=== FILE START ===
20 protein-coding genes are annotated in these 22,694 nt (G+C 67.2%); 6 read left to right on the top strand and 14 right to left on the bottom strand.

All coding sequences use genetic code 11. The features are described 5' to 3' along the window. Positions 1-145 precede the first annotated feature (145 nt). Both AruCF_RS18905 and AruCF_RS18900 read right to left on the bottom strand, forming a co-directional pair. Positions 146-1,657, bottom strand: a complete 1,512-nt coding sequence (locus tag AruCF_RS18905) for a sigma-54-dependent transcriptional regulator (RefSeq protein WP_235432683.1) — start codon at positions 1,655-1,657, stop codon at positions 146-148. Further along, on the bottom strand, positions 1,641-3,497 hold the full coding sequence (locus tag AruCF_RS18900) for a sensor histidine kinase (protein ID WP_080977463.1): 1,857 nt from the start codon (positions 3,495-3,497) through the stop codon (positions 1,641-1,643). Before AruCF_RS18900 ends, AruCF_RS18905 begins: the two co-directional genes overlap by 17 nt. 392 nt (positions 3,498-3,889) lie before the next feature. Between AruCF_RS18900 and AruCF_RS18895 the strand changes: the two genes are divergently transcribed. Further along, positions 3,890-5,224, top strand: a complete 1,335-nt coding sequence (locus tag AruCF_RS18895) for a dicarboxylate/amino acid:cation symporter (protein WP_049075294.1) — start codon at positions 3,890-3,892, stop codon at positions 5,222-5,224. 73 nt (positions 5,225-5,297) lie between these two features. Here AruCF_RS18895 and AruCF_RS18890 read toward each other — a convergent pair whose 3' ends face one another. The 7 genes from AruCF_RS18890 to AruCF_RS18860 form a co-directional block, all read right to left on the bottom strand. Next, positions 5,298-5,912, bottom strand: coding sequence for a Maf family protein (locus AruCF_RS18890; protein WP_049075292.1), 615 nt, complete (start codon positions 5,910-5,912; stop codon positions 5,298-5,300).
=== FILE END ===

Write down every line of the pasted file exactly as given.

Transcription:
20 protein-coding genes are annotated in these 22,694 nt (G+C 67.2%); 6 read left to right on the top strand and 14 right to left on the bottom strand.

All coding sequences use genetic code 11. The features are described 5' to 3' along the window. Positions 1-145 precede the first annotated feature (145 nt). Both AruCF_RS18905 and AruCF_RS18900 read right to left on the bottom strand, forming a co-directional pair. Positions 146-1,657, bottom strand: a complete 1,512-nt coding sequence (locus tag AruCF_RS18905) for a sigma-54-dependent transcriptional regulator (RefSeq protein WP_235432683.1) — start codon at positions 1,655-1,657, stop codon at positions 146-148. Further along, on the bottom strand, positions 1,641-3,497 hold the full coding sequence (locus tag AruCF_RS18900) for a sensor histidine kinase (protein ID WP_080977463.1): 1,857 nt from the start codon (positions 3,495-3,497) through the stop codon (positions 1,641-1,643). Before AruCF_RS18900 ends, AruCF_RS18905 begins: the two co-directional genes overlap by 17 nt. 392 nt (positions 3,498-3,889) lie before the next feature. Between AruCF_RS18900 and AruCF_RS18895 the strand changes: the two genes are divergently transcribed. Further along, positions 3,890-5,224, top strand: a complete 1,335-nt coding sequence (locus tag AruCF_RS18895) for a dicarboxylate/amino acid:cation symporter (protein WP_049075294.1) — start codon at positions 3,890-3,892, stop codon at positions 5,222-5,224. 73 nt (positions 5,225-5,297) lie between these two features. Here AruCF_RS18895 and AruCF_RS18890 read toward each other — a convergent pair whose 3' ends face one another. The 7 genes from AruCF_RS18890 to AruCF_RS18860 form a co-directional block, all read right to left on the bottom strand. Next, positions 5,298-5,912, bottom strand: coding sequence for a Maf family protein (locus AruCF_RS18890; protein WP_049075292.1), 615 nt, complete (start codon positions 5,910-5,912; stop codon positions 5,298-5,300).